This work was supported by grants from the Ministry of Health of Italy (Ricerca corrente 2003: Studio del coronavirus del cane come modello animale per le ricombinazioni genetiche dei coronavirus).



  1. Lai  MMC, Holmes  KV. Coronaviridae: the viruses and their replication. In: Knipe DM, Howley PM, editors. Fields virology. 4th ed. Philadelphia: Lippincott Williams and Wilkins; 2001. p. 1163–85.
  2. Erles  K, Toomey  C, Brooks  HW. Brownlie. J. Detection of a group 2 coronavirus in dogs with canine infectious respiratory disease. Virology. 2003;310:21623.PubMedGoogle Scholar
  3. Pratelli  A, Martella  V, Decaro  N, Tinelli  A, Camero  M, Cirone  F, Genetic diversity of a canine coronavirus detected in pups with diarrhoea in Italy. J Virol Methods. 2003;110:917. DOIPubMedGoogle Scholar
  4. Vennema  H, Poland  A, Foley  J, Pedersen  NC. Feline infectious peritonitis viruses arise by mutation from endemic feline enteric coronaviruses. Virology. 1998;243:1507. DOIPubMedGoogle Scholar
  5. Laude  H, van Reeth  K, Pensaert  M. Porcine respiratory coronavirus: molecular features and virus-host interactions. Vet Res. 1993;24:12550.PubMedGoogle Scholar
  6. Haspel  MV, Lampert  PW, Oldstone  MB. Temperature-sensitive mutants of mouse hepatitis virus produce a high incidence of demyelination. Proc Natl Acad Sci U S A. 1978;75:40336. DOIPubMedGoogle Scholar
  7. Guan  Y, Zheng  BJ, He  YQ, Liu  XL, Zhuang  ZX, Cheung  CL, Isolation and characterization of viruses related to the SARS coronavirus from animals in southern China. Science. 2003;302:2768. DOIPubMedGoogle Scholar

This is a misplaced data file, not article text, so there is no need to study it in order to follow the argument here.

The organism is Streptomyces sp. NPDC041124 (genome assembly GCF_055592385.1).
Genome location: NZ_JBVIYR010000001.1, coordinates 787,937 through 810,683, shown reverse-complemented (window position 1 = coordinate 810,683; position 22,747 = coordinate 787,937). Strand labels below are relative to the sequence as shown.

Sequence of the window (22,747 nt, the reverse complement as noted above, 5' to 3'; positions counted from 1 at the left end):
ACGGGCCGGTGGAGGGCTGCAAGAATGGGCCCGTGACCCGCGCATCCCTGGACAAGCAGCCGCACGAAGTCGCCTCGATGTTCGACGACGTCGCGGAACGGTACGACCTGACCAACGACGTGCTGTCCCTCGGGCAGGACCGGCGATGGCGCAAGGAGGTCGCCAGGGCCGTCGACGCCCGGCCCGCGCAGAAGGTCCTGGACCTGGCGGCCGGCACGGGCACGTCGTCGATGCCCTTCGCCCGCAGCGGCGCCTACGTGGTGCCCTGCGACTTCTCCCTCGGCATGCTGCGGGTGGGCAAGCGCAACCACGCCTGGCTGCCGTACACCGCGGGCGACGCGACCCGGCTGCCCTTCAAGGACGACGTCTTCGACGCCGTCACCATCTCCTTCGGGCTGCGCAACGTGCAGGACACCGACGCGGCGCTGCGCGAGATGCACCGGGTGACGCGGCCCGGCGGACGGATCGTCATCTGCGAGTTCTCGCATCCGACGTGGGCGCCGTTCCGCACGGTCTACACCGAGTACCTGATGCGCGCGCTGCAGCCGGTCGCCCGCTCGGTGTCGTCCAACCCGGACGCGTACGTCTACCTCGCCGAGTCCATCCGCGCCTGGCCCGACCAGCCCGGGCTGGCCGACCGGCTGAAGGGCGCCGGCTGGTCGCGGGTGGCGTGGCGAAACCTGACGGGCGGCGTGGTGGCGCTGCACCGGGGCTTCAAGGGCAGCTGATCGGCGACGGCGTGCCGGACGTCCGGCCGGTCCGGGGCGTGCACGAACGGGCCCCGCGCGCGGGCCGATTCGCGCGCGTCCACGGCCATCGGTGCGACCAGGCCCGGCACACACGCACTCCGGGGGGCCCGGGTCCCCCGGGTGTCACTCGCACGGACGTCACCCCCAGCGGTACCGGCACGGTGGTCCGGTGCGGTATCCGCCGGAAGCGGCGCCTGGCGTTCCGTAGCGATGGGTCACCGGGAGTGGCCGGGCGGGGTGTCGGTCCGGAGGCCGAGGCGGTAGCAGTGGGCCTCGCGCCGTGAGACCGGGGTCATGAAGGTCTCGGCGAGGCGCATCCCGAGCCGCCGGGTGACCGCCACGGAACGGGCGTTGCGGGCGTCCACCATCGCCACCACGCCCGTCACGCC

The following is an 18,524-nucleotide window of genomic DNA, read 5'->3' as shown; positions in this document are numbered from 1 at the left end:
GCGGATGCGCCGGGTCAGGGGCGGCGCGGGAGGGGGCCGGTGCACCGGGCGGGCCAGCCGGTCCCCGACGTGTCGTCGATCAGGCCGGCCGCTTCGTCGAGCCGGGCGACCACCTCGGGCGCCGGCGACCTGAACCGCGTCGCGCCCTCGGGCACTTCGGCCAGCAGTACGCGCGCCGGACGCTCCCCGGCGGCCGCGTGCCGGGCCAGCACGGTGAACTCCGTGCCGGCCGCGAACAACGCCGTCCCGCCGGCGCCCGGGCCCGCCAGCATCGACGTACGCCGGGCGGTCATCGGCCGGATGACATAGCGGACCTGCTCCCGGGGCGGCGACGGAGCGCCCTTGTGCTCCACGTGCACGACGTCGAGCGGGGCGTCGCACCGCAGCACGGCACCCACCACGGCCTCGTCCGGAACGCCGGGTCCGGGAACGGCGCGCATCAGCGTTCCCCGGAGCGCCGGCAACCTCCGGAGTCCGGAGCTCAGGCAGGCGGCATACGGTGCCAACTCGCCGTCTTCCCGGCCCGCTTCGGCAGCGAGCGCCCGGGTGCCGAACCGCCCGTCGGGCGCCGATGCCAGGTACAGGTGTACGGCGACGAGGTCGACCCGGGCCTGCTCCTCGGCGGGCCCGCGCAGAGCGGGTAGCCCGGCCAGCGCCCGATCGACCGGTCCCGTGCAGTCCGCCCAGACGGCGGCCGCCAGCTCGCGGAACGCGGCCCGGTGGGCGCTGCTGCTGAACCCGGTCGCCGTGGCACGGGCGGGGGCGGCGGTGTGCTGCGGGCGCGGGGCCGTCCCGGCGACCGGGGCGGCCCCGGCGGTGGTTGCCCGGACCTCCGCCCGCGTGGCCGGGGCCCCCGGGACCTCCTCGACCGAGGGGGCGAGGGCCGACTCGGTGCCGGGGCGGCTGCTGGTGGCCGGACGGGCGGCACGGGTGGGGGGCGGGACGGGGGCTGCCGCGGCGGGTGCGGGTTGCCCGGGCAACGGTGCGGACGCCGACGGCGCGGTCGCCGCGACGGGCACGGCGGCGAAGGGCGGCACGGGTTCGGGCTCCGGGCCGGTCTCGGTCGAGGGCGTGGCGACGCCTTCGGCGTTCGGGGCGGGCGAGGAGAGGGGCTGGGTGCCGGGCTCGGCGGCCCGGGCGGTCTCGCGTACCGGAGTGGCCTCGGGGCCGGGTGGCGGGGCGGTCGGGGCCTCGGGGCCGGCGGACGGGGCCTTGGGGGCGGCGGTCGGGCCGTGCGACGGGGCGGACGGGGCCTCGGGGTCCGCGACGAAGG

8. Tennant  BJ, Gaskell  RM, Kelly  DF, Carter  SD, Gaskell  CJ. Canine coronavirus infection in the dog following oronasal inoculation. Res Vet Sci. 1991;51:118. DOIPubMedGoogle Scholar
  9. Decaro  N, Martella  V, Ricci  D, Elia  G, Desario  C, Campolo  M, Genotype-specific fluorogenic RT-PCR assays for the detection and quantitation of canine coronavirus type I and type II RNA in faecal samples of dogs. J Virol Methods. 2005;130:728. DOIPubMedGoogle Scholar
  10. Horsburgh  BC, Brierley  I, Brown  TD. Analysis of a 9.6 kb sequence from the 3´ end of canine coronavirus genomic RNA. J Gen Virol. 1992;73:284962. DOIPubMedGoogle Scholar
  11. Sanchez-Morgado  JM, Poynter  S, Morris  TH. Molecular characterization of a virulent canine coronavirus BGF strain. Virus Res. 2004;104:2731. DOIPubMedGoogle Scholar
  12. Pratelli  A, Decaro  N, Tinelli  A, Martella  V, Elia  G, Tempesta  M, Two genotypes of canine coronavirus simultaneously detected in fecal samples of dogs with diarrhea. J Clin Microbiol. 2004;42:17979. DOIPubMedGoogle Scholar
  13. Jonassen  CM, Kofstad  T, Larsen  IL, Lovland  A, Handeland  K, Follestad  A, Molecular identification and characterization of novel coronaviruses infecting graylag geese (Anser anser), feral pigeons (Columbia livia) and mallards (Anas platyrhynchos). J Gen Virol. 2005;86:1597607. DOIPubMedGoogle Scholar




Cite This Article

DOI: 10.3201/eid1203.050839

Table of Contents – Volume 12, Number 3—March 2006

EID Search Options
presentation_01 Advanced Article Search – Search articles by author and/or keyword.
presentation_01 Articles by Country Search – Search articles by the topic country.
presentation_01 Article Type Search – Search articles by article type and issue.



Please use the form below to submit correspondence to the authors or contact them at the following address:

Canio Buonavoglia, Department of Animal Health and Well-being, Faculty of Veterinary Medicine, University of Bari, Strada per Casamassima Km 3, 70010 Valenzano, Bari, Italy; fax: 39-080-467-9843

Send To

10000 character(s) remaining.


Page created: January 27, 2012
Page updated: January 27, 2012
Page reviewed: January 27, 2012
The conclusions, findings, and opinions expressed by authors contributing to this journal do not necessarily reflect the official position of the U.S. Department of Health and Human Services, the Public Health Service, the Centers for Disease Control and Prevention, or the authors' affiliated institutions. Use of trade names is for identification only and does not imply endorsement by any of the groups named above.